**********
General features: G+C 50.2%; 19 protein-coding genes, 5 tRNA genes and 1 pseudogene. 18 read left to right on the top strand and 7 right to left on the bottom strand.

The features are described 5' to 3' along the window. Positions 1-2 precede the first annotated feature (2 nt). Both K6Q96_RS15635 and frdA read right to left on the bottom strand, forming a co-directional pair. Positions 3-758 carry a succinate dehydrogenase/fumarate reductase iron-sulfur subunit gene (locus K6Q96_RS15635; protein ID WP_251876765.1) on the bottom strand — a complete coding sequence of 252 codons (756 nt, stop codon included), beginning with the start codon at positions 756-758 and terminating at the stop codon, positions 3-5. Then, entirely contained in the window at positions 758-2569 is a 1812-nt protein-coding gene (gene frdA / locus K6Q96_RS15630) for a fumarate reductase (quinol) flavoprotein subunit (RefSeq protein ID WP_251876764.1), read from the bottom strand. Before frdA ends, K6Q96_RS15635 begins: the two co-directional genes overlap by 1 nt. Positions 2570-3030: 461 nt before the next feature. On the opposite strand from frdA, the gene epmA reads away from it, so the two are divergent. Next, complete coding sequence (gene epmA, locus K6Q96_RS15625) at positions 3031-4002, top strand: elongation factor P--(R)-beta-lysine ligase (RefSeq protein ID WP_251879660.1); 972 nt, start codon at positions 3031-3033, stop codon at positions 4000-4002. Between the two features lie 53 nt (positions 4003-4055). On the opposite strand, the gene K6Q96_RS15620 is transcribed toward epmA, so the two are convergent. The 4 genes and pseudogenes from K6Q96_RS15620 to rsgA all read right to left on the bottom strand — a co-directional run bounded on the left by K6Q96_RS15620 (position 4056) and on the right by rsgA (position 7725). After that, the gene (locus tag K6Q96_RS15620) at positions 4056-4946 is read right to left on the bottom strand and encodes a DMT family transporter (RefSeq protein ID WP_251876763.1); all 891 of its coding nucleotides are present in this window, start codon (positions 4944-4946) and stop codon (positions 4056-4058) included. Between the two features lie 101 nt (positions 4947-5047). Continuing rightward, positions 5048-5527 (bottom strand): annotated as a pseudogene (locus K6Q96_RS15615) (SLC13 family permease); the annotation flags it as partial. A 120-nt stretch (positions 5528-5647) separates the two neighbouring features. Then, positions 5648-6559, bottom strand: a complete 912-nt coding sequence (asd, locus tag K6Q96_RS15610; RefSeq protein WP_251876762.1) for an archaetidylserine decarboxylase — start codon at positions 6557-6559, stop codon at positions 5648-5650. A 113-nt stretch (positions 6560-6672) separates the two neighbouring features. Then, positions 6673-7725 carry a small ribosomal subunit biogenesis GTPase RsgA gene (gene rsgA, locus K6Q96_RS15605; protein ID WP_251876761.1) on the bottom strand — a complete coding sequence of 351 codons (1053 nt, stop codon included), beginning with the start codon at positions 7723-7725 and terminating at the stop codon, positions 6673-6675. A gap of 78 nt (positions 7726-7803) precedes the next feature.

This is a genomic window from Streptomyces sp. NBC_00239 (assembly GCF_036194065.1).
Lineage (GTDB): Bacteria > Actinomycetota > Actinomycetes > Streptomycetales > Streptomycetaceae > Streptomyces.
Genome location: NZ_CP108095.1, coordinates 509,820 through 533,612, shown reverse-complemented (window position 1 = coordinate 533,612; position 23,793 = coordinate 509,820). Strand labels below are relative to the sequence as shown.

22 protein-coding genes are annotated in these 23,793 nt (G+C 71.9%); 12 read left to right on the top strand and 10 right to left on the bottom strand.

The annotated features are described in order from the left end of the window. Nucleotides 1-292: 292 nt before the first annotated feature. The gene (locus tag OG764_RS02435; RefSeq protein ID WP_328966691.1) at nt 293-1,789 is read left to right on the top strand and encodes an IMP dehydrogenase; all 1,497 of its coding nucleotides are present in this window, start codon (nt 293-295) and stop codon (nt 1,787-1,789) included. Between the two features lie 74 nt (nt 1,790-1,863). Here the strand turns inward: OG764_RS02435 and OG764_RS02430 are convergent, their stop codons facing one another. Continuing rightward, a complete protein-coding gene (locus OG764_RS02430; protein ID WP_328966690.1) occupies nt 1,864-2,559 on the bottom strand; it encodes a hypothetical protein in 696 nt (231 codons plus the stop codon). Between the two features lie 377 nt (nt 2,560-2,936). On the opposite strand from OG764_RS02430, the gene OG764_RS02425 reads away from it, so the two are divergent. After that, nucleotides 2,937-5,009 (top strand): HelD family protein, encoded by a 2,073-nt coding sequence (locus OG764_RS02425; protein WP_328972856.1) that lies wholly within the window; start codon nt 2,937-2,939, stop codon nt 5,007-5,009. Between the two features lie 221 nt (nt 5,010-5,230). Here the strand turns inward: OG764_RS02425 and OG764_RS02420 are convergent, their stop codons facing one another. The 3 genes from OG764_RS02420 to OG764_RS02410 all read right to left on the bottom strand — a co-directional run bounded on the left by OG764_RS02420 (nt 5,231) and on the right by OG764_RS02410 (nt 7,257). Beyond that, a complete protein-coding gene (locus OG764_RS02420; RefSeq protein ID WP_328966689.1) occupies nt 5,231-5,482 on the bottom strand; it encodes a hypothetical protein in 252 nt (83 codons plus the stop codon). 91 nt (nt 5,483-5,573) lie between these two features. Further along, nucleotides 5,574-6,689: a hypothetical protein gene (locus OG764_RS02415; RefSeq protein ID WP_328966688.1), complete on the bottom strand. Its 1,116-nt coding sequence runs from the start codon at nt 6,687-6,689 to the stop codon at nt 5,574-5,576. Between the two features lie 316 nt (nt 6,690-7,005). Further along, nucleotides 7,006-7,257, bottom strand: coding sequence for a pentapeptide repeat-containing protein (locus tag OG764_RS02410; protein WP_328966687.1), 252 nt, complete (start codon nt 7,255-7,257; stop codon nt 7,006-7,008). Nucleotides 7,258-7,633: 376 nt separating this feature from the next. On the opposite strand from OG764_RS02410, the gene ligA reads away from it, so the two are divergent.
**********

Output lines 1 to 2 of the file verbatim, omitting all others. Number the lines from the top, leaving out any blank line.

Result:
General features: G+C 50.2%; 19 protein-coding genes, 5 tRNA genes and 1 pseudogene. 18 read left to right on the top strand and 7 right to left on the bottom strand.

The features are described 5' to 3' along the window. Positions 1-2 precede the first annotated feature (2 nt). Both K6Q96_RS15635 and frdA read right to left on the bottom strand, forming a co-directional pair. Positions 3-758 carry a succinate dehydrogenase/fumarate reductase iron-sulfur subunit gene (locus K6Q96_RS15635; protein ID WP_251876765.1) on the bottom strand — a complete coding sequence of 252 codons (756 nt, stop codon included), beginning with the start codon at positions 756-758 and terminating at the stop codon, positions 3-5. Then, entirely contained in the window at positions 758-2569 is a 1812-nt protein-coding gene (gene frdA / locus K6Q96_RS15630) for a fumarate reductase (quinol) flavoprotein subunit (RefSeq protein ID WP_251876764.1), read from the bottom strand. Before frdA ends, K6Q96_RS15635 begins: the two co-directional genes overlap by 1 nt. Positions 2570-3030: 461 nt before the next feature. On the opposite strand from frdA, the gene epmA reads away from it, so the two are divergent. Next, complete coding sequence (gene epmA, locus K6Q96_RS15625) at positions 3031-4002, top strand: elongation factor P--(R)-beta-lysine ligase (RefSeq protein ID WP_251879660.1); 972 nt, start codon at positions 3031-3033, stop codon at positions 4000-4002. Between the two features lie 53 nt (positions 4003-4055). On the opposite strand, the gene K6Q96_RS15620 is transcribed toward epmA, so the two are convergent. The 4 genes and pseudogenes from K6Q96_RS15620 to rsgA all read right to left on the bottom strand — a co-directional run bounded on the left by K6Q96_RS15620 (position 4056) and on the right by rsgA (position 7725). After that, the gene (locus tag K6Q96_RS15620) at positions 4056-4946 is read right to left on the bottom strand and encodes a DMT family transporter (RefSeq protein ID WP_251876763.1); all 891 of its coding nucleotides are present in this window, start codon (positions 4944-4946) and stop codon (positions 4056-4058) included. Between the two features lie 101 nt (positions 4947-5047). Continuing rightward, positions 5048-5527 (bottom strand): annotated as a pseudogene (locus K6Q96_RS15615) (SLC13 family permease); the annotation flags it as partial. A 120-nt stretch (positions 5528-5647) separates the two neighbouring features. Then, positions 5648-6559, bottom strand: a complete 912-nt coding sequence (asd, locus tag K6Q96_RS15610; RefSeq protein WP_251876762.1) for an archaetidylserine decarboxylase — start codon at positions 6557-6559, stop codon at positions 5648-5650. A 113-nt stretch (positions 6560-6672) separates the two neighbouring features. Then, positions 6673-7725 carry a small ribosomal subunit biogenesis GTPase RsgA gene (gene rsgA, locus K6Q96_RS15605; protein ID WP_251876761.1) on the bottom strand — a complete coding sequence of 351 codons (1053 nt, stop codon included), beginning with the start codon at positions 7723-7725 and terminating at the stop codon, positions 6673-6675. A gap of 78 nt (positions 7726-7803) precedes the next feature.